• Pneumocystis carinii pneumonia. People who develop this lung infection are generally treated with TMP/SMX (a combination of antibiotic drugs) or pentamidine. Doctors also prescribe these medications as preventive therapy for adult patients whose CD4+ T cell counts fall below 200.
  • Yeast infections in women. Physicians often prescribe a drug called fluconazole to treat yeast and other fungal infections.Fluconazole also can safely prevent vaginal and esophageal candidiasis without development of drug resistance.
  • Severe skin ulcers caused by herpes simplex virus infection.Skin ulcers sometimes respond to an antiviral medication,acyclovir.
  • Pelvic inflammatory disease. PID is treated with antibiotics. Women with mild cases may be treated on an outpatient basis. HIV-positive pregnant women suspected of having PID are usually hospitalized, treated with intravenous antibiotics approved for use during pregnancy, and monitored closely.
  • HIV-related wasting.Megestrol acetate (Megace) is often prescribed for HIV-associated wasting, but it can cause significant irregular vaginal bleeding in women. Another drug, nandrolone, may not have these side effects and is currently undergoing drug trials.
  • Kaposi's sarcoma and other cancers. Cancers are treated with radiation, chemotherapy, or injections of alpha interferon, a genetically engineered, naturally occurring protein.
  • CMV Retinitis. Improvements in anti-HIV treatments as well as preventive and therapeutic approaches to managing CMV have resulted in a decreased incidence of CMV retinitis. Today, the incidence of CMV retinitis is about one quarter what it was previous to the introduction of HAART. While early CMV retinitis therapies were delivered intravenously, current treatments include medications in pill form for all stages of CMV retinitis.

For further information about radiation go to Radiation Therapy

What Are Some Of The Problems With AIDS Drug Therapy?

AIDS drugs do not cure the condition, but they help to manage it and postpone life-threatening complications. However, there are problems with AIDS drug therapy:

  • Side effects of drugs are a major concern in treatment.
  • Another major problem is the cost of the drugs used in treating AIDS. AIDS patients in the United States depend on insurance and government grants to obtain them. The high price of these drugs makes it difficult for third-world countries, which have major AIDS epidemics, to afford to distribute them.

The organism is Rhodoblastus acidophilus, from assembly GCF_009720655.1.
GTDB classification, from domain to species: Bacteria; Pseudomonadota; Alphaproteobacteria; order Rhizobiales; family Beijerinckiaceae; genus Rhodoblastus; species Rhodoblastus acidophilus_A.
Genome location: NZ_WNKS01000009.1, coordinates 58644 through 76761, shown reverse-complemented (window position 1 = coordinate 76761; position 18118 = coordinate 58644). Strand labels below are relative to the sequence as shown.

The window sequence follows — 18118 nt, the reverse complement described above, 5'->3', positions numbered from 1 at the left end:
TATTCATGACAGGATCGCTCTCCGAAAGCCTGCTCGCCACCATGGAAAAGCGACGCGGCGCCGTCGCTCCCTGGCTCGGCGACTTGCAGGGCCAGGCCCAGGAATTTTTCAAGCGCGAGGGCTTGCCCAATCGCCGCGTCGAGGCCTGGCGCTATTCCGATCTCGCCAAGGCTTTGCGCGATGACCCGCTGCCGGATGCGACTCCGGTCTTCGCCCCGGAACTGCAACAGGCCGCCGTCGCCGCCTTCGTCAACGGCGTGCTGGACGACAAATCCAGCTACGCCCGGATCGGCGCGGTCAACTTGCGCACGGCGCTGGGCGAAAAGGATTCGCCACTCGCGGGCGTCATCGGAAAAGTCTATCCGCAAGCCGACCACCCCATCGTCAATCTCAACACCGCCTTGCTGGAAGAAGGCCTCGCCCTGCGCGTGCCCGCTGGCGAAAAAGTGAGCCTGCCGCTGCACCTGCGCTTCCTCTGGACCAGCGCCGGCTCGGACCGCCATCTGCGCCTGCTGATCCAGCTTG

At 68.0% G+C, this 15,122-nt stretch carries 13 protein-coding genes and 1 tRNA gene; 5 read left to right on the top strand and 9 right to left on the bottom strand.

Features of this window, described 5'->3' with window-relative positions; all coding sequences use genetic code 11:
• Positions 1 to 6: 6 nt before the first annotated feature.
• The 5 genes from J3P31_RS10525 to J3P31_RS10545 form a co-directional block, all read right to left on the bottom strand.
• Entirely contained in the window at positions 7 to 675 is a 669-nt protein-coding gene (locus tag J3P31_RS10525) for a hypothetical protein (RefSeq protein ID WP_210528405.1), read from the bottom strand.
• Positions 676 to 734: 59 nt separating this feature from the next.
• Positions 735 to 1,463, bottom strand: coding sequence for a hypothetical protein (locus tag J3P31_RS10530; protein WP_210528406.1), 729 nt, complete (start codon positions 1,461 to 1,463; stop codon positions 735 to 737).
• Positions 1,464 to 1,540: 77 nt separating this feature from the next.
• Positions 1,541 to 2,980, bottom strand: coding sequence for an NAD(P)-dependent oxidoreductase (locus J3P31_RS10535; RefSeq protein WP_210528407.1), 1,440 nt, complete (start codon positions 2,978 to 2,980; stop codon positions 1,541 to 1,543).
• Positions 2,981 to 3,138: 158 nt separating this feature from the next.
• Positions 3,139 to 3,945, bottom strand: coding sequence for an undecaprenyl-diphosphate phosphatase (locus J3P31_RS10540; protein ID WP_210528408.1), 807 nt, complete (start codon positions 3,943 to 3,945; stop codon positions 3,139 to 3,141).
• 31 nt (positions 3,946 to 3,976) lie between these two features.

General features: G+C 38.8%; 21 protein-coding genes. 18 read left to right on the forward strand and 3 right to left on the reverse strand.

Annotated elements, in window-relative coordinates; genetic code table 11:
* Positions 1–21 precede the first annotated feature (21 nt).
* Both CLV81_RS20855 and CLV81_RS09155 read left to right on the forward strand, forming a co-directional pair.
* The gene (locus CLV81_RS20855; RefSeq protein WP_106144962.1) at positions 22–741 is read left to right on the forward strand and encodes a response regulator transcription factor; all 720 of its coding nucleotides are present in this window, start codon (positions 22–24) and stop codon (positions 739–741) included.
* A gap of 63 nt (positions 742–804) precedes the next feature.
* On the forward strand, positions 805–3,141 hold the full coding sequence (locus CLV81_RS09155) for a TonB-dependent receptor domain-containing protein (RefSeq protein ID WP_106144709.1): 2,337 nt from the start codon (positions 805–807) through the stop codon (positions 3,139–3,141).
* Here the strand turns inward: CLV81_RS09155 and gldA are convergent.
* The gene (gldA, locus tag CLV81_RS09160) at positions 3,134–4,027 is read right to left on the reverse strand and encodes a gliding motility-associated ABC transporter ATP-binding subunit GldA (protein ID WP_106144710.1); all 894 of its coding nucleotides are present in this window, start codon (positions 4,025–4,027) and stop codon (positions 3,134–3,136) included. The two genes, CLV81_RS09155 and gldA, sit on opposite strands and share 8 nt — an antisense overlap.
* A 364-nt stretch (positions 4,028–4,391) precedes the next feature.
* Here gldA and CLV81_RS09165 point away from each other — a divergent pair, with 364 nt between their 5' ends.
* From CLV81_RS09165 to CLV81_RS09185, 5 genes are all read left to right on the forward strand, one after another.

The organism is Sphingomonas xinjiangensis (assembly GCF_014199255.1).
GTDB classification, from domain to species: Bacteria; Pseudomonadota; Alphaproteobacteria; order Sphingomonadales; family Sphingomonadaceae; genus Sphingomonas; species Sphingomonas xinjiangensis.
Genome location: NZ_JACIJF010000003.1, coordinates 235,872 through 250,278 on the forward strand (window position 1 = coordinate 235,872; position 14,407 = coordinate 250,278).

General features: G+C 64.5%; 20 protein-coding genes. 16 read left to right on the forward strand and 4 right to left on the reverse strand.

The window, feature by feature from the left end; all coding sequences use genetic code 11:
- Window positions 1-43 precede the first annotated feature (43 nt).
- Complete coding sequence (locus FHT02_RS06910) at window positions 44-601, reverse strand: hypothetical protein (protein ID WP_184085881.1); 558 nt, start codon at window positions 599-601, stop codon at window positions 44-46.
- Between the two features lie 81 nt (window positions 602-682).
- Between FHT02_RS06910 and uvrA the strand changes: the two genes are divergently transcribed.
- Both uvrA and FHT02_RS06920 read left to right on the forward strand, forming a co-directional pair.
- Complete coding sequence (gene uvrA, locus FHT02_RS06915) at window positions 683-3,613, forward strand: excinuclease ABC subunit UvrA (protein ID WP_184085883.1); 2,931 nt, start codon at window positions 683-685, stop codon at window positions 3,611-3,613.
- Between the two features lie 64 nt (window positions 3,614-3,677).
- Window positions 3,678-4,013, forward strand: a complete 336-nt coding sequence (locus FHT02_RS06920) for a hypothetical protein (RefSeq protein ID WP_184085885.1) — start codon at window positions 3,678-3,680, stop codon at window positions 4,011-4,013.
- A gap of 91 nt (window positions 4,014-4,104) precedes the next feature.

Since antiviral drugs have so far not been curative, the hope is to find a vaccine. The technology for vaccine development is present, and serious efforts are being made to find one.

How Can The Psychological Impact Of AIDS Be Managed?

When people learn they have tested positive for the HIV virus, they may experience a number of stressful psychological reactions. Depression and anxiety leading to panic attacks may require the help of an adviser or psychological therapist. Counseling services are available in most HIV clinics. Group therapy sessions with other HIV-positive people may also be helpful in managing feelings of stress and guilt.

People with AIDS who show signs and symptoms of organic central nervous system involvement, such as confusion and memory loss, need particular support. In their cases there is a need for additional medical and psychiatric intervention.

Antidepressant drugs should be used under the advice of a specialist in case of a severe depressive episode. HIV-infected people may take antidepressant drugs, but they are usually more sensitive to their side effects.

 
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From Andrew Maynard - Chair of the University of Michigan Department of Environmental Health Sciences, with help from David Faulkner - 2013 Master of Public Health graduate.